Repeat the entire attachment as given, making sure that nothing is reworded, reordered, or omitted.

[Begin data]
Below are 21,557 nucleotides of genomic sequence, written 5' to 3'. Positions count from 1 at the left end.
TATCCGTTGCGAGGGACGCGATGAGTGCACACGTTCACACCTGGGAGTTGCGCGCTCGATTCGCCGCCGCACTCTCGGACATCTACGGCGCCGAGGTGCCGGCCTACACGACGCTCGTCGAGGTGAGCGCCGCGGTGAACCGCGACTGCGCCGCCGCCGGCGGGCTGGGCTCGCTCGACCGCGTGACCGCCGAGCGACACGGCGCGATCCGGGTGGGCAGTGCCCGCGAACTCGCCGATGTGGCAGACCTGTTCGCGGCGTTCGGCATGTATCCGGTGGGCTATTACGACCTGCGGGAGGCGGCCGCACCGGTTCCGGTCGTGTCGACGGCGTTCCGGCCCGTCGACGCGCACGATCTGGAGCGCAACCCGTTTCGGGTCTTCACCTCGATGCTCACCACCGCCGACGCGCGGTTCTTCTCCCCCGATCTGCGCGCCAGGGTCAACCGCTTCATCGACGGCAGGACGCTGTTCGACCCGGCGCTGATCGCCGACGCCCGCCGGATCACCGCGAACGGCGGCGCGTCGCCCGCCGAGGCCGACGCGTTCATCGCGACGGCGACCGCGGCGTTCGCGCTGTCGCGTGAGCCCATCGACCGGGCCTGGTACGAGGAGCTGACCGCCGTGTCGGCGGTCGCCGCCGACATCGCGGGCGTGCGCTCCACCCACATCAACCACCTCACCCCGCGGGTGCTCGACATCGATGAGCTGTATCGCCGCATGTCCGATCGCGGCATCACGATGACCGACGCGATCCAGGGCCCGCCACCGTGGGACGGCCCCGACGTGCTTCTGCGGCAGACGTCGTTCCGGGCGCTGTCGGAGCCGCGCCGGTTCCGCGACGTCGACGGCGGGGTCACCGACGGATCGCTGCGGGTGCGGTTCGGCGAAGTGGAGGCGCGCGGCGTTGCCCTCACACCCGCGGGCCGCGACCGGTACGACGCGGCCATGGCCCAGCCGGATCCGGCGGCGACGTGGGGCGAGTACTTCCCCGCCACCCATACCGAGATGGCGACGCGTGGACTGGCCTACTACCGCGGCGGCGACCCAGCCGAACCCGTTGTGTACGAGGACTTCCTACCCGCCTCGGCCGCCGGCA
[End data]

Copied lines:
Below are 21,557 nucleotides of genomic sequence, written 5' to 3'. Positions count from 1 at the left end.
TATCCGTTGCGAGGGACGCGATGAGTGCACACGTTCACACCTGGGAGTTGCGCGCTCGATTCGCCGCCGCACTCTCGGACATCTACGGCGCCGAGGTGCCGGCCTACACGACGCTCGTCGAGGTGAGCGCCGCGGTGAACCGCGACTGCGCCGCCGCCGGCGGGCTGGGCTCGCTCGACCGCGTGACCGCCGAGCGACACGGCGCGATCCGGGTGGGCAGTGCCCGCGAACTCGCCGATGTGGCAGACCTGTTCGCGGCGTTCGGCATGTATCCGGTGGGCTATTACGACCTGCGGGAGGCGGCCGCACCGGTTCCGGTCGTGTCGACGGCGTTCCGGCCCGTCGACGCGCACGATCTGGAGCGCAACCCGTTTCGGGTCTTCACCTCGATGCTCACCACCGCCGACGCGCGGTTCTTCTCCCCCGATCTGCGCGCCAGGGTCAACCGCTTCATCGACGGCAGGACGCTGTTCGACCCGGCGCTGATCGCCGACGCCCGCCGGATCACCGCGAACGGCGGCGCGTCGCCCGCCGAGGCCGACGCGTTCATCGCGACGGCGACCGCGGCGTTCGCGCTGTCGCGTGAGCCCATCGACCGGGCCTGGTACGAGGAGCTGACCGCCGTGTCGGCGGTCGCCGCCGACATCGCGGGCGTGCGCTCCACCCACATCAACCACCTCACCCCGCGGGTGCTCGACATCGATGAGCTGTATCGCCGCATGTCCGATCGCGGCATCACGATGACCGACGCGATCCAGGGCCCGCCACCGTGGGACGGCCCCGACGTGCTTCTGCGGCAGACGTCGTTCCGGGCGCTGTCGGAGCCGCGCCGGTTCCGCGACGTCGACGGCGGGGTCACCGACGGATCGCTGCGGGTGCGGTTCGGCGAAGTGGAGGCGCGCGGCGTTGCCCTCACACCCGCGGGCCGCGACCGGTACGACGCGGCCATGGCCCAGCCGGATCCGGCGGCGACGTGGGGCGAGTACTTCCCCGCCACCCATACCGAGATGGCGACGCGTGGACTGGCCTACTACCGCGGCGGCGACCCAGCCGAACCCGTTGTGTACGAGGACTTCCTACCCGCCTCGGCCGCCGGCA